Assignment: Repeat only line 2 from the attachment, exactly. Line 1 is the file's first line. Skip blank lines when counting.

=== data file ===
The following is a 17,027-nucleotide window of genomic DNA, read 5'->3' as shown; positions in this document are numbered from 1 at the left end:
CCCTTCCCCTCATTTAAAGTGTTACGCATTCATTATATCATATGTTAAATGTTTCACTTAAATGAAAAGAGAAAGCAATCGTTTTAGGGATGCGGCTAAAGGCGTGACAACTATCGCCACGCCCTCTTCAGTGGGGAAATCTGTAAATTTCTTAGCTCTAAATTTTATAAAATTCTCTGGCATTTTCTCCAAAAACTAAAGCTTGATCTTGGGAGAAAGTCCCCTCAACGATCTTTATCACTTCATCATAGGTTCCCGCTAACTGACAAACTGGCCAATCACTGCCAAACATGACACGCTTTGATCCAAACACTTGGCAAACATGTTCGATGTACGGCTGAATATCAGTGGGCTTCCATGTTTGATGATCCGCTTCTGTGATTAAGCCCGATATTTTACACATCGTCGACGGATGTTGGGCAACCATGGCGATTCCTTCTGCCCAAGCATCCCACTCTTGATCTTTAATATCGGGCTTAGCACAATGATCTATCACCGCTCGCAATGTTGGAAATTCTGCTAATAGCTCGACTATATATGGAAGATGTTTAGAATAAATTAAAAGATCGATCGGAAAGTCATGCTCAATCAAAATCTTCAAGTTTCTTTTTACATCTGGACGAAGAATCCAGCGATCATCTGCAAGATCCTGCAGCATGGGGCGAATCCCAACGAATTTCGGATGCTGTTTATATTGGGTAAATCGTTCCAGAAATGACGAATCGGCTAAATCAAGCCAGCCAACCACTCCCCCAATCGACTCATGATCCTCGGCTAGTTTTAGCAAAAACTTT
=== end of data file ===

CCCTTCCCCTCATTTAAAGTGTTACGCATTCATTATATCATATGTTAAATGTTTCACTTAAATGAAAAGAGAAAGCAATCGTTTTAGGGATGCGGCTAAAGGCGTGACAACTATCGCCACGCCCTCTTCAGTGGGGAAATCTGTAAATTTCTTAGCTCTAAATTTTATAAAATTCTCTGGCATTTTCTCCAAAAACTAAAGCTTGATCTTGGGAGAAAGTCCCCTCAACGATCTTTATCACTTCATCATAGGTTCCCGCTAACTGACAAACTGGCCAATCACTGCCAAACATGACACGCTTTGATCCAAACACTTGGCAAACATGTTCGATGTACGGCTGAATATCAGTGGGCTTCCATGTTTGATGATCCGCTTCTGTGATTAAGCCCGATATTTTACACATCGTCGACGGATGTTGGGCAACCATGGCGATTCCTTCTGCCCAAGCATCCCACTCTTGATCTTTAATATCGGGCTTAGCACAATGATCTATCACCGCTCGCAATGTTGGAAATTCTGCTAATAGCTCGACTATATATGGAAGATGTTTAGAATAAATTAAAAGATCGATCGGAAAGTCATGCTCAATCAAAATCTTCAAGTTTCTTTTTACATCTGGACGAAGAATCCAGCGATCATCTGCAAGATCCTGCAGCATGGGGCGAATCCCAACGAATTTCGGATGCTGTTTATATTGGGTAAATCGTTCCAGAAATGACGAATCGGCTAAATCAAGCCAGCCAACCACTCCCCCAATCGACTCATGATCCTCGGCTAGTTTTAGCAAAAACTTT